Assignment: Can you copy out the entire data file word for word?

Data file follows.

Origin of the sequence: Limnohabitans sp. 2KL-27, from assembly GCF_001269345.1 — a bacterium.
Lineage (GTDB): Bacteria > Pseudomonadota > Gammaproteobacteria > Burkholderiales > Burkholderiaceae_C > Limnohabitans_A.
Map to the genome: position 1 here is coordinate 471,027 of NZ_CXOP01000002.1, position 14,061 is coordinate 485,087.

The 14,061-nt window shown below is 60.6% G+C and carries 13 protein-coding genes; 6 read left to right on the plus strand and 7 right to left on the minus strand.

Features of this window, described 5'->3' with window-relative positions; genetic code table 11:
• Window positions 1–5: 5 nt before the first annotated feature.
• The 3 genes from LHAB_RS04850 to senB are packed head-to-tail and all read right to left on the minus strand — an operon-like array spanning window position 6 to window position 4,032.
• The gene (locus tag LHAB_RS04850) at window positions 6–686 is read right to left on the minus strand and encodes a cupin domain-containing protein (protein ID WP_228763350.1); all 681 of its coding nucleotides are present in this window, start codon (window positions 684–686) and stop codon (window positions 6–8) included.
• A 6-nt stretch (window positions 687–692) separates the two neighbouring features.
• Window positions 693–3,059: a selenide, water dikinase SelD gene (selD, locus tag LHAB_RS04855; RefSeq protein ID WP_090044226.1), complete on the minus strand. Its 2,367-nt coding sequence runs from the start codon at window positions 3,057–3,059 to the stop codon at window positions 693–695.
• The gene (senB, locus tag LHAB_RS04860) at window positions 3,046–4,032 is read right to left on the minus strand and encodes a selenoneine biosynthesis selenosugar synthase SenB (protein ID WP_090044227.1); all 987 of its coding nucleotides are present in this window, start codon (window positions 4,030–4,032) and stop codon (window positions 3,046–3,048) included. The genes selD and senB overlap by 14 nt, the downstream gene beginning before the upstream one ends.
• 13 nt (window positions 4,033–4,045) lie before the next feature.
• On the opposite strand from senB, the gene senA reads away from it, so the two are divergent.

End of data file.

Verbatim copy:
Origin of the sequence: Limnohabitans sp. 2KL-27, from assembly GCF_001269345.1 — a bacterium.
Lineage (GTDB): Bacteria > Pseudomonadota > Gammaproteobacteria > Burkholderiales > Burkholderiaceae_C > Limnohabitans_A.
Map to the genome: position 1 here is coordinate 471,027 of NZ_CXOP01000002.1, position 14,061 is coordinate 485,087.

The 14,061-nt window shown below is 60.6% G+C and carries 13 protein-coding genes; 6 read left to right on the plus strand and 7 right to left on the minus strand.

Features of this window, described 5'->3' with window-relative positions; genetic code table 11:
• Window positions 1–5: 5 nt before the first annotated feature.
• The 3 genes from LHAB_RS04850 to senB are packed head-to-tail and all read right to left on the minus strand — an operon-like array spanning window position 6 to window position 4,032.
• The gene (locus tag LHAB_RS04850) at window positions 6–686 is read right to left on the minus strand and encodes a cupin domain-containing protein (protein ID WP_228763350.1); all 681 of its coding nucleotides are present in this window, start codon (window positions 684–686) and stop codon (window positions 6–8) included.
• A 6-nt stretch (window positions 687–692) separates the two neighbouring features.
• Window positions 693–3,059: a selenide, water dikinase SelD gene (selD, locus tag LHAB_RS04855; RefSeq protein ID WP_090044226.1), complete on the minus strand. Its 2,367-nt coding sequence runs from the start codon at window positions 3,057–3,059 to the stop codon at window positions 693–695.
• The gene (senB, locus tag LHAB_RS04860) at window positions 3,046–4,032 is read right to left on the minus strand and encodes a selenoneine biosynthesis selenosugar synthase SenB (protein ID WP_090044227.1); all 987 of its coding nucleotides are present in this window, start codon (window positions 4,030–4,032) and stop codon (window positions 3,046–3,048) included. The genes selD and senB overlap by 14 nt, the downstream gene beginning before the upstream one ends.
• 13 nt (window positions 4,033–4,045) lie before the next feature.
• On the opposite strand from senB, the gene senA reads away from it, so the two are divergent.